Una sull'altra, which is more likely better known as One on the top the
other is hard movie to categorize to a single genre. It has as much
erotic and exploitative elements as it has elements from pre-giallos
like Mario Bava's excellent Blood and black lace and his older work,
Girl who knew too much. It isn't as psychedelic as Fulci's other
giallos like Lizard in a woman's skin or as tense as his Don't torture
a duckling or Sette notes in nero. Una sull'altra doesn't contain any
gore or splatter either. Still, however, I found it very entertaining
and I would even say it's one of the best non-gore movies from Fulci
I've seen (and trust me on this one, I've seen lots of them too).
Movie follows a basic giallo structure, even though it was made in the same year with "the first actual giallo", Dario Argento's fabulous L'uccello dalle piume di cristallo, and in the way that it doesn't rip-off that movie as many other giallos does. That's why I cannot really say honestly that I found this one to be real giallo, but more like pre-giallo.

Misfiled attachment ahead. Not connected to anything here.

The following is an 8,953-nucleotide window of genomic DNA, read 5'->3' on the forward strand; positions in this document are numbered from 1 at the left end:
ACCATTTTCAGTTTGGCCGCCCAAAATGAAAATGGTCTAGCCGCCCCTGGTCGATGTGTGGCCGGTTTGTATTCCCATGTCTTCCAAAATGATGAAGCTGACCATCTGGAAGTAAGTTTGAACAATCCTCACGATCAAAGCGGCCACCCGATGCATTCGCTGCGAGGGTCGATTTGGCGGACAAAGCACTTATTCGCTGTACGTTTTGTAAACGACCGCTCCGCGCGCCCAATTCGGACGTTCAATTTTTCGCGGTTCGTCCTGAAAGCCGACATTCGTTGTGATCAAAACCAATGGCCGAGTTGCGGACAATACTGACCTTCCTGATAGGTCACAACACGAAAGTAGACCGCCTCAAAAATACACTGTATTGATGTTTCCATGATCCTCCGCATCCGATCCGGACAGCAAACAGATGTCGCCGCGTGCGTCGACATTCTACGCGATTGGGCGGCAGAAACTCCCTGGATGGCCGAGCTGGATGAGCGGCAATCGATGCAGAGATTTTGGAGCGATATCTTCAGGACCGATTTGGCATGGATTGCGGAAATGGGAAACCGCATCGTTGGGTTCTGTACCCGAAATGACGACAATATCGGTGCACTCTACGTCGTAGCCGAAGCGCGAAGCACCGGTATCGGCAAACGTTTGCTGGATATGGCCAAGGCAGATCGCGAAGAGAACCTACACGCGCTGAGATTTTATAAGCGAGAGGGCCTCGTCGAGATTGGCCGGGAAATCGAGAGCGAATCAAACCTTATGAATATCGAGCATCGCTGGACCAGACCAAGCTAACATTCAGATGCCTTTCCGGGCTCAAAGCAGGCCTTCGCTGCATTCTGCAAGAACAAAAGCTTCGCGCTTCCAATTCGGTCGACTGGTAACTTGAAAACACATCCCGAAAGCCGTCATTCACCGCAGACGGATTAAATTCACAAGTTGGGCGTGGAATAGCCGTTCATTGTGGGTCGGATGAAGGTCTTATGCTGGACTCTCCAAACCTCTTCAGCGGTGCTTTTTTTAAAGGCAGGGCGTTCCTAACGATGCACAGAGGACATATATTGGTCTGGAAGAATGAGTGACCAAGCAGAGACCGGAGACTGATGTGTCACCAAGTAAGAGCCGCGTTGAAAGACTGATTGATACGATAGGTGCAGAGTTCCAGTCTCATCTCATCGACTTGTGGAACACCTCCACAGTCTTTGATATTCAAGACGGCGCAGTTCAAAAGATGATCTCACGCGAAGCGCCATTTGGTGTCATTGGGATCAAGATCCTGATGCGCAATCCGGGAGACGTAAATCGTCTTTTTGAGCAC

What comes to the plot of the movie, it's not really as simple as it might seem, but has many twists and misleads when police are trying to find out how the things really are (who is lying, who is telling the truth). Really nice twists and turns, I couldn't tell at the whole time how did what (and what comes to that matter, even who was who). Ending was really nicely surprising too, I really enjoyed it.
So, if you are bored with Fulci's not as good non-gore movies or if you just want a quick peak to the fantastic world of pre-giallos, One on top of other is highly recommended. At the scale of 1 to 10, I would give it 9, this movie really deserves it.
This is not a giallo film, nor is it in the lines of the fun but more
exploitative Fulci film THE DEVIL'S HONEY. Nor is it a horror film,
though you should watch fast for a Fulci cameo as a doctor in the